It’s in our nature to challenge change. And no matter what you’re selling, it requires some degree of change on your prospects’ part. It’s only naturally for your prospects, even completely viable ones, to offer you objections. But that doesn’t mean that every prospect who complains about your solution’s price tag can’t afford it. You need to help suitable prospects realize what they might lose by not investing in your offerings.
If you work in B2B sales long enough, you’ll start hearing the same major sales objections repeatedly. This is actually a good thing. It means that you can prepare for these objections in advance. Then, when a prospect offers up one of those objections, you’ll know exactly what to say.
In this post, we’ll discuss the top three B2B sales objections and then offer some sample responses and advice to help you overcome them.
- Objection: “This seems like a great product, but the price is a bit more than we’re looking to spend.”
- Response: “I know there’s an initial investment, and that can seem daunting. But let’s talk long-term. Let me show you how much revenue you will actually gain over the next year by using our product.”
Just because a prospect objects to your solution’s price, it doesn’t mean that they don’t have the budget to make a purchase. Get them thinking about the long-term value of buying your product. Let them know what they stand to gain, assuring them that the benefits they stand to gain vastly outweigh the price of admission. Tell them a success story about a similar company you’ve helped.
- Objection: “I noticed your competitor is offering a similar product at a lower price point.”
- Response: “On the surface, it may seem that way, but let’s talk about some of the reasons our product has a higher price point. We actually offer several valuable features that our competitors don’t and will actually help you earn revenue.”
The last thing you want is for them to buy from a competitor instead. Highlight what makes your solution different. If your offering is less expensive than the competition, be sure to let your prospect know that. If not, you can still win deals by making a case for what they can gain in the long-term by going with your solution over a competitor’s. Do you have a better support team? Is implementation quicker? Do you offer more features? If you’re asking your customers to pay more, make sure they know what they’re getting in return.
Objection: Lack of Buy-In
- Objection: “I like the sound of your product, but I would also need to get the CMO and CTO on board to make this happen.”
- Response: “I totally understand! In order to make your decision as easy as possible, I’m going to go ahead and send you a one-sheet that highlights some of the specific marketing benefits of our product for you to forward to your CMO. I’m also going to share a document with you that clearly outlines all of our technical specs, so you can make sure that you and your CTO are on the same page.”
If you’re in B2B sales (especially if you’re selling complex or high-ticket solutions) there is rarely a single decision maker in a buying process. Even if you reach high and get an executive on the phone, that doesn’t mean that executive has the authority to make a decision unilaterally. In Babette Ten Haken’s fantastic book Do You Mean Business? she describes giving a sales pitch to a room full of executives. However, they were all looking toward a lead engineer to actually make the decision.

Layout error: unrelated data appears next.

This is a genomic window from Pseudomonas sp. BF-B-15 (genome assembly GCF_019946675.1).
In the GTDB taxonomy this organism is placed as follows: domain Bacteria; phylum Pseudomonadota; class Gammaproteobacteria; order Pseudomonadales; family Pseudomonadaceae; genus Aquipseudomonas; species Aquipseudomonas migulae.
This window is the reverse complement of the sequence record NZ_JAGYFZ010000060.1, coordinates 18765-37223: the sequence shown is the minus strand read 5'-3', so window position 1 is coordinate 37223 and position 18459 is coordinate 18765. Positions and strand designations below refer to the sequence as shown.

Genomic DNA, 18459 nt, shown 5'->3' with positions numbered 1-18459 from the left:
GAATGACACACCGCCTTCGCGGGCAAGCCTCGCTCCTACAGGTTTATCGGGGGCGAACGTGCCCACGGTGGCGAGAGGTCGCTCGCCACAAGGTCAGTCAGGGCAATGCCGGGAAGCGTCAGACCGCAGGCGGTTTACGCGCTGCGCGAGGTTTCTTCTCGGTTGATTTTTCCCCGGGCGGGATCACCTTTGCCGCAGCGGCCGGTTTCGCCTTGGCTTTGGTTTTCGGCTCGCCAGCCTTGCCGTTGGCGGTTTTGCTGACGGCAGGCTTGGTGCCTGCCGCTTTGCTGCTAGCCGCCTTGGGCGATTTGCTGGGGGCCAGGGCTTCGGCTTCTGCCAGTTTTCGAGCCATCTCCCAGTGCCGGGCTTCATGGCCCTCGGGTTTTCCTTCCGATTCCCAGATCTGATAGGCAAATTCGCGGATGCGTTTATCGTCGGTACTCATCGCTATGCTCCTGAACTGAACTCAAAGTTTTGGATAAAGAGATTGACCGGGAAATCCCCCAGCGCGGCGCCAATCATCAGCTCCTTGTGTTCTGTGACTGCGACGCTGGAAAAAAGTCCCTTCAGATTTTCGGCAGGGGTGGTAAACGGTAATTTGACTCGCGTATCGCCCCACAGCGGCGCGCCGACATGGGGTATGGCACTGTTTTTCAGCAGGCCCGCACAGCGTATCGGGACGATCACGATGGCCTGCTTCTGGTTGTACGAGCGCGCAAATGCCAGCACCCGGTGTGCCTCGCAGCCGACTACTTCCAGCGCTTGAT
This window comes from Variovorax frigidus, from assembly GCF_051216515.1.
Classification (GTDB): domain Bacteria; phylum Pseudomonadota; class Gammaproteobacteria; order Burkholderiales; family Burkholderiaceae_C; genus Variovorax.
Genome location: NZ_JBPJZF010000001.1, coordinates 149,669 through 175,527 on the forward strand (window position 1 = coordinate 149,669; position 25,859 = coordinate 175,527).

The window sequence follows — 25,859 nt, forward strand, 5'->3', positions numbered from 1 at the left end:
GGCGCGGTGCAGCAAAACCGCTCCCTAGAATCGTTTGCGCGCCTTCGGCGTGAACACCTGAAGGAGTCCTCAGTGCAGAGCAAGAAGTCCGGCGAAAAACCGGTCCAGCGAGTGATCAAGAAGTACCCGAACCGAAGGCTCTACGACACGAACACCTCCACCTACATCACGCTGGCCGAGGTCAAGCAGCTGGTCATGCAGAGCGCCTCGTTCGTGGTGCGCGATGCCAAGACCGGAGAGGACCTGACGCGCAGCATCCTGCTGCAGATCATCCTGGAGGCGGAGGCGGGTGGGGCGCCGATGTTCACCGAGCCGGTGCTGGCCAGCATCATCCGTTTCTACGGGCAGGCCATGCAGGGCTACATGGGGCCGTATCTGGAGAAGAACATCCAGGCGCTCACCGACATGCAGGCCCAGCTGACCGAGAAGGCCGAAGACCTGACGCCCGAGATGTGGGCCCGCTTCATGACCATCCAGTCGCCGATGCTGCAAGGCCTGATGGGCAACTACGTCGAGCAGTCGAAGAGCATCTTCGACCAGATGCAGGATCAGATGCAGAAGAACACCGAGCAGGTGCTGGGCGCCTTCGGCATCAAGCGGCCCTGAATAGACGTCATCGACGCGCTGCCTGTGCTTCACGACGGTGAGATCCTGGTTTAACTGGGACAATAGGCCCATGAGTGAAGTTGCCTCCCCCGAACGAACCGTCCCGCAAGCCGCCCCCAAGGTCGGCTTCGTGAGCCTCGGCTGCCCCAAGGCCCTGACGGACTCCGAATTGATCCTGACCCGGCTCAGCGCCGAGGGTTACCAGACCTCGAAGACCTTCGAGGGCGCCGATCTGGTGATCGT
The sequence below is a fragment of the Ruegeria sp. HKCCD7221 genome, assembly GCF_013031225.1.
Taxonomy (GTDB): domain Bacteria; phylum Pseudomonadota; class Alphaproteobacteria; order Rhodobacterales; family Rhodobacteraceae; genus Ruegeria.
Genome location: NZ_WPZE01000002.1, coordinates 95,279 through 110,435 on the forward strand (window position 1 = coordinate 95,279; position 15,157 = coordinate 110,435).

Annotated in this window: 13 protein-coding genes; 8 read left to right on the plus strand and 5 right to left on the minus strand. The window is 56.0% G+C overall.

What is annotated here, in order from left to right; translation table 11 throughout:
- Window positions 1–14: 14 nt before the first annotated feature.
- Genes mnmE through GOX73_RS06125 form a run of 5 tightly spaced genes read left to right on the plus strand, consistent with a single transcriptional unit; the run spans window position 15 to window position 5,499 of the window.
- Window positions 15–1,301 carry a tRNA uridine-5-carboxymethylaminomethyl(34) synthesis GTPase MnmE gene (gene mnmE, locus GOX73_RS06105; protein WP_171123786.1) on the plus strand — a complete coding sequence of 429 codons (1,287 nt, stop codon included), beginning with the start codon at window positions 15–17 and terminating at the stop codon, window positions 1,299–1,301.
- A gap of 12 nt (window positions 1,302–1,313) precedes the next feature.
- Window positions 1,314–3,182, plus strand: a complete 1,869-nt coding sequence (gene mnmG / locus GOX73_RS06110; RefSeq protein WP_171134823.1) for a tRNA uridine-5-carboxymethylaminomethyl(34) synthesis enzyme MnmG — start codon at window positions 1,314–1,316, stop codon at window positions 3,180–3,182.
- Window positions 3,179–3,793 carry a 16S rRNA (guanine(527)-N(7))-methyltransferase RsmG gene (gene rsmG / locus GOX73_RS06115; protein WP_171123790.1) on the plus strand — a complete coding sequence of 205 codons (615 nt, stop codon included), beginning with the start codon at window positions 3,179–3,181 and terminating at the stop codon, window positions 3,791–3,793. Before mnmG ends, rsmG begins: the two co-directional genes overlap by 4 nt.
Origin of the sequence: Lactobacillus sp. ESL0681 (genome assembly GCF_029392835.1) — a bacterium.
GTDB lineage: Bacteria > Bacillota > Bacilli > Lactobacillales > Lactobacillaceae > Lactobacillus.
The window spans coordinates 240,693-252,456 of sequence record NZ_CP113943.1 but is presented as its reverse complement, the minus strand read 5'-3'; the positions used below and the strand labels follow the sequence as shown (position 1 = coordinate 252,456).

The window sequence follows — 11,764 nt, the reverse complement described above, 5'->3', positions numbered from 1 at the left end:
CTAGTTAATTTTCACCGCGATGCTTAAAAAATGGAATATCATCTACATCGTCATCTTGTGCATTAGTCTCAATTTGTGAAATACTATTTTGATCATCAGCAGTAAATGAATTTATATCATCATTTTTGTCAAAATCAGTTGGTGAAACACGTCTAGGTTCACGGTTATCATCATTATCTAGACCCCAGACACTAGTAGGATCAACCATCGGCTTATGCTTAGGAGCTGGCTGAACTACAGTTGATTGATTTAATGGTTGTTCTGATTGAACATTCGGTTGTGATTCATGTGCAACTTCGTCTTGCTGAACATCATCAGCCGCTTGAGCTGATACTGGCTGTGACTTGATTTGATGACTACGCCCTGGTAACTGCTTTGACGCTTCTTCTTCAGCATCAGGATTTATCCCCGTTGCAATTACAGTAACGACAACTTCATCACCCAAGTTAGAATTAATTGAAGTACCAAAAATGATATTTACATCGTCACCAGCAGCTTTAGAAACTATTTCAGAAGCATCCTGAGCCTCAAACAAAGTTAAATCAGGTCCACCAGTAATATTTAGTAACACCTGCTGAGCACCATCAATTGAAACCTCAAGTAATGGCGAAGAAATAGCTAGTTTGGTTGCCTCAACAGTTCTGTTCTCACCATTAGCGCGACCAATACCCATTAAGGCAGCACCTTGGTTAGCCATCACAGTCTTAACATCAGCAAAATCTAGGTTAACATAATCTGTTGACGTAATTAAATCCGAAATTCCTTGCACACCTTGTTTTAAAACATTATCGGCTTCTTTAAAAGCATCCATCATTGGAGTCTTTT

You need to find out who actually has the authority to make a buying decision (it’s often more than one person). If the first person you talk to isn’t a unilateral decision maker, your goal is to help them sell your product for you to the other decision makers involved. For example, say you convince a CMO that your software can help her commercial real-estate firm. But she also makes it clear that she’ll need a CIO’s approval before making a purchase. In this case you could send that CMO IT-focused content that she can show to her CIO to help gain approval. That way, before you even have a call with the CIO, some of your work will be done for you.
Objection: Wrong Timing
- Objection: “I like your product, but I don’t think we’re quite ready to change from our existing solution yet. Why don’t you check back in 6 months and see where we’re at?”
- Response: “I get where you’re coming from, but before you make that decision, let’s talk about exactly how much revenue your company can gain over the next 6 months by considering this now.”
They say timing is everything. But more prospects are probably telling you to call back in 6 months to be polite than because anything will really change during that time frame. To handle this objection, first discern if there is a very specific reason why your prospect want to wait. For example, if the company doesn’t have budget at the moment, but they’re in the process of closing a big funding round, you probably want to wait and then follow up after they’re funded.
Far more often, you can simply overcome this objection by convincing them of what they have to lose by not investing in your solution right away. If you can offer up some revenue projections of what they could gain over the next 6 months by investing in your solution, you can inspire them to make changes sooner.
Another way to handle this objection is with fact-based research that discusses changes in their industry. Your goal should be to convince them that in order to truly remain competitive they need to make changes quickly. Let them know what the cost of waiting really is.